The world-renowned British writer and social critic is famous for a lot of reasons, especially his books. He is credited with the title of one of the greatest novelists of not only the Victorian Era, but of all time. And rightly so. He came up with some of the best-known fictional characters in literature. The man is a legend. But his rise to fame wasn’t any easy road. Charles John Huffam Dickens was born on the 7th of February in 1812. Born and brought up in Portsmouth, on 1 Mile End Terrace on the southern coast of England, he was the second child of a total of eight siblings. He suffered a very rocky childhood, with his family facing myriads of financial problems, chiefly due to his father- John Dickens- unhealthy habit of living beyond his means. John Dickens was a naval clerk with large aspirations. Dreaming of going from rags to riches was a feat he never managed to accomplish in his lifetime. But his son did.
While John Dickens remained a naval clerk, Charles’ novels and short stories enjoy an immortality when it comes to success, being read and spoken about even today! In 1824, his father was then taken away to prison for accumulating a debt he couldn’t pay. Dickens, a mere 11-year-old boy at the time, watched on helplessly. This was after, a school that his mother Elizabeth Dickens had set up as one last attempt at availing them from their poverty and relieving them from their economic crisis, failed. This also meant that the only breadwinner of the family was also gone, and hence Dickens had to drop out of school and work in a factory. This led to him harbouring feelings of being disappointed by the people who were meant to be responsible for him also later manifested into a recurring underlying theme for his literature. In his first novel, he talks about an orphan living on the streets, and hence had to rely only on his wits to survive in the cold harsh world.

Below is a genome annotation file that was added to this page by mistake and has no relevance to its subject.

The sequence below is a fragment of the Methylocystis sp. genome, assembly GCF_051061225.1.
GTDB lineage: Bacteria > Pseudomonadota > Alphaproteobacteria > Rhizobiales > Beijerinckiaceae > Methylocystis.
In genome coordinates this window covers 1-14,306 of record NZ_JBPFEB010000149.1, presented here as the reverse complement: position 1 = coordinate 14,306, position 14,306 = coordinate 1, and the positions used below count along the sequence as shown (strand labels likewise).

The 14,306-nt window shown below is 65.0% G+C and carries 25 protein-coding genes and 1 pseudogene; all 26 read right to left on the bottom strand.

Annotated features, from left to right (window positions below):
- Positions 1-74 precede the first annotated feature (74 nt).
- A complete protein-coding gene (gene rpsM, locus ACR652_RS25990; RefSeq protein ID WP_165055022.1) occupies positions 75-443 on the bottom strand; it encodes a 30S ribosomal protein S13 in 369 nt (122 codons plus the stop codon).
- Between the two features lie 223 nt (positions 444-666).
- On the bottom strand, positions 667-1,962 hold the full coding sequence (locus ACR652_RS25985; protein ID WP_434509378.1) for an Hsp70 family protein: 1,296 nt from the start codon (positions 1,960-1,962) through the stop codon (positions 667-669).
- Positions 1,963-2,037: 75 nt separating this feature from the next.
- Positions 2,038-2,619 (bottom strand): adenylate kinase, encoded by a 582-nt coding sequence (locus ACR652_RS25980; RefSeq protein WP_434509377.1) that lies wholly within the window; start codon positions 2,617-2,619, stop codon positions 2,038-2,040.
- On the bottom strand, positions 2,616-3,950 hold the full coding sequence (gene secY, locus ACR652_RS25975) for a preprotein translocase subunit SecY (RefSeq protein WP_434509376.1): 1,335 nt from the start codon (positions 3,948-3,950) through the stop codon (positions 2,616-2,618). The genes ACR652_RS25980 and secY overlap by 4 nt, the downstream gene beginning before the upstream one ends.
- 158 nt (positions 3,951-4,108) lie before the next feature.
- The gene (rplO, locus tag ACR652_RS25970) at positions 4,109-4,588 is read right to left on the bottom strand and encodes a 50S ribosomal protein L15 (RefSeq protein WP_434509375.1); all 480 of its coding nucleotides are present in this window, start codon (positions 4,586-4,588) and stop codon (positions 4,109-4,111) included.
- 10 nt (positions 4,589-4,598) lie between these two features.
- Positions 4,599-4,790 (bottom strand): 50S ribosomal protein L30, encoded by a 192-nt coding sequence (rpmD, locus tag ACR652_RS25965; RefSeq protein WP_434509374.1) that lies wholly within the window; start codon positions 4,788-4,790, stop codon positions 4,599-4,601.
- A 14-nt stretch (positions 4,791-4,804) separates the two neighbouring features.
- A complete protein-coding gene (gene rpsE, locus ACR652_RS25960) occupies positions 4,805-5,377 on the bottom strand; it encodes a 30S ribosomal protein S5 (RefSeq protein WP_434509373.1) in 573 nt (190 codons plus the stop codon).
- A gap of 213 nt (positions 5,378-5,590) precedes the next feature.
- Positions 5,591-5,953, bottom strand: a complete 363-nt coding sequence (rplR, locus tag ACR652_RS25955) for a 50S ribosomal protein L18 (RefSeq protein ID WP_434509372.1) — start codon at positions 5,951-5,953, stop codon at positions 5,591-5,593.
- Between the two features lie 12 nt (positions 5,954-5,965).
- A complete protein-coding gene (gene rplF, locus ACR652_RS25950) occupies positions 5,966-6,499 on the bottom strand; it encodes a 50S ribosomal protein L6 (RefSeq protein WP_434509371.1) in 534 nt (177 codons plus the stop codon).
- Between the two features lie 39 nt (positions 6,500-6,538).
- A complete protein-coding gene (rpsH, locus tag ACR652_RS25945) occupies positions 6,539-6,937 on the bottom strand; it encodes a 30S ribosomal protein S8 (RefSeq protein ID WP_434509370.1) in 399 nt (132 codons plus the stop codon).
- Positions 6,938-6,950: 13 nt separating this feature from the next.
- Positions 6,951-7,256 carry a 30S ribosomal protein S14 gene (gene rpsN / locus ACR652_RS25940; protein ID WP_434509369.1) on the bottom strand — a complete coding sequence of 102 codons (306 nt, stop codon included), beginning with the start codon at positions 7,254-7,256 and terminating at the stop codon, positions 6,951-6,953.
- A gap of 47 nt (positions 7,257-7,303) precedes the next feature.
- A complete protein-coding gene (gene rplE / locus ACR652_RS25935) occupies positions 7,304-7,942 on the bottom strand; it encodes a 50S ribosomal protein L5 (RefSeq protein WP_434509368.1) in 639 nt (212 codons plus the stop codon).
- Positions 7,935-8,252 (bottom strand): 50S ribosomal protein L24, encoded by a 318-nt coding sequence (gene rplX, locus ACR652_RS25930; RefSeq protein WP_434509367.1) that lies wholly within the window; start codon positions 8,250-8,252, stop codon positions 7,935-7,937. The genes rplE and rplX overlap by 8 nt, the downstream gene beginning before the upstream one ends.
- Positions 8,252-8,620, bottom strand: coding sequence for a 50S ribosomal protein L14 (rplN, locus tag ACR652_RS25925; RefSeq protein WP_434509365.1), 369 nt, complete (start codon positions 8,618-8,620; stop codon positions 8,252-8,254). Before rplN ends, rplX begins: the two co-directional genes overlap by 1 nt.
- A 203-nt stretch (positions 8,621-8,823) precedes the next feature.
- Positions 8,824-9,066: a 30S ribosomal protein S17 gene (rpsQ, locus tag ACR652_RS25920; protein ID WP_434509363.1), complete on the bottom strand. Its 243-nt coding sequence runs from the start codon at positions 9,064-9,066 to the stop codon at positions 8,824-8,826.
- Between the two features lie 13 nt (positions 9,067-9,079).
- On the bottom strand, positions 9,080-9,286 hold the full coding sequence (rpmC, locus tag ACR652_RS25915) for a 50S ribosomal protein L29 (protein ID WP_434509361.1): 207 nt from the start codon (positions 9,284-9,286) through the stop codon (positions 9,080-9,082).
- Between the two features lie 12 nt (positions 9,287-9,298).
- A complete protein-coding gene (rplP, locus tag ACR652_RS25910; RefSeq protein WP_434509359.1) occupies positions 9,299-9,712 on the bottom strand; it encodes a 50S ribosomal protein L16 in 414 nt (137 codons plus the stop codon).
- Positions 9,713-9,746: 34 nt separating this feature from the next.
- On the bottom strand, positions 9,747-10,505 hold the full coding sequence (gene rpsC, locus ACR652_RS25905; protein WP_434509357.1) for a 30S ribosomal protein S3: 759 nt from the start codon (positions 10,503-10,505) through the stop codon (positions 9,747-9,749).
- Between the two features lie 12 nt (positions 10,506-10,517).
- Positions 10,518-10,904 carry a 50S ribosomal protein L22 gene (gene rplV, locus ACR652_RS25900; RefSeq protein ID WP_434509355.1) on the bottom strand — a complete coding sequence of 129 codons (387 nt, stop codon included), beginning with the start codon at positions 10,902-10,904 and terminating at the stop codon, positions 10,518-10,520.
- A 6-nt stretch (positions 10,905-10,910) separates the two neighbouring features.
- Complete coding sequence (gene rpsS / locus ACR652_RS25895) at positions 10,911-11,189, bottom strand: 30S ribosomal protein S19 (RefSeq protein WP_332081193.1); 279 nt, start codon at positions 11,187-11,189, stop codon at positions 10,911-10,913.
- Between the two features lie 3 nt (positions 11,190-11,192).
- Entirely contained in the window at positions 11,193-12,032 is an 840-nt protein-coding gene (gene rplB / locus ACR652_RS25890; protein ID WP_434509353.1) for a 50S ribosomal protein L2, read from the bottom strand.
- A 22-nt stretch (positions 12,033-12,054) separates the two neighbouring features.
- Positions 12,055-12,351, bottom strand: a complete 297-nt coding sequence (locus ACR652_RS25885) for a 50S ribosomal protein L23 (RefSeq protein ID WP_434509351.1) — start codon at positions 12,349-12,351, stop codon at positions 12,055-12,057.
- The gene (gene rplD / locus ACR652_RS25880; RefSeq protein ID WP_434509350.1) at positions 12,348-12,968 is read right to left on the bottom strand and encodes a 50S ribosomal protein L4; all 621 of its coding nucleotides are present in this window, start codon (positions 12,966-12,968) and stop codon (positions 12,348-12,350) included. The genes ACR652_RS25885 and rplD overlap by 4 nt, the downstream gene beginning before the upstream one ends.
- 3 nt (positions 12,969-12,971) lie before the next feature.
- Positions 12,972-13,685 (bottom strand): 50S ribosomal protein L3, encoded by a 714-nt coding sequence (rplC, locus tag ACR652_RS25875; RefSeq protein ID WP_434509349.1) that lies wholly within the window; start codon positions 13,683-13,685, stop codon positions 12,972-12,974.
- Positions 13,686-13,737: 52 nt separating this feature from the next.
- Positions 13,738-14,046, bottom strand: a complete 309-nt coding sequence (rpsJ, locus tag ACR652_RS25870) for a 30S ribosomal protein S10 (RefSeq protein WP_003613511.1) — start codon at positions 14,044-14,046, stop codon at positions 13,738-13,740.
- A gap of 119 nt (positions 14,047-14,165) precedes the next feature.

The novel? Oliver Twist. This book has since gone on to be a mega success, selling millions of copies over the years. His other works which are upheld in the annals of literature and history as classics include David Copperfield, A Christmas Carol and
. These have defined prose since their conception in the 1800s, forming the inspiration for innumerable writers over the ages. This makes Dickens’ literary genius all the more awe-inspiring! That is because despite him lacking any ounce of formal education, he managed to maintain weekly journal for over 20 years, wrote five small novellas, and penned fifteen entire novels, and over a hundred articles as well as short stories. All this coming from a man that didn’t go past the 5th grade in school! But that’s not it.
Charles Dickens even lectured and addressed audiences of all ages extensively with his wife Catherine “Kate” Dickens, and was also an avid and unrelenting letter writer. And just when you think you had understood the magnitude of the man’s intelligence, you get to know that he was also a vigorous campaigner for social reforms. He vocally supported children's rights, education, campaigned against slavery, and many other things, some of which we very recently implemented. Unfortunately though, in 1865 Dickens suffered an accident from which he never fully recovered. The train he was in was involved in an accident, whose aftereffects plagued him till the age of 58, when he finally suffered a fatal stroke and breathed his last. Dickens’ final resting place was chosen as “Poet’s Corner” at London’s Westminster Abbey, with a legion of thousands collecting at his grave. A man always ahead of his time, the name Charles Dickens is forever writ in history, never to be besmirched.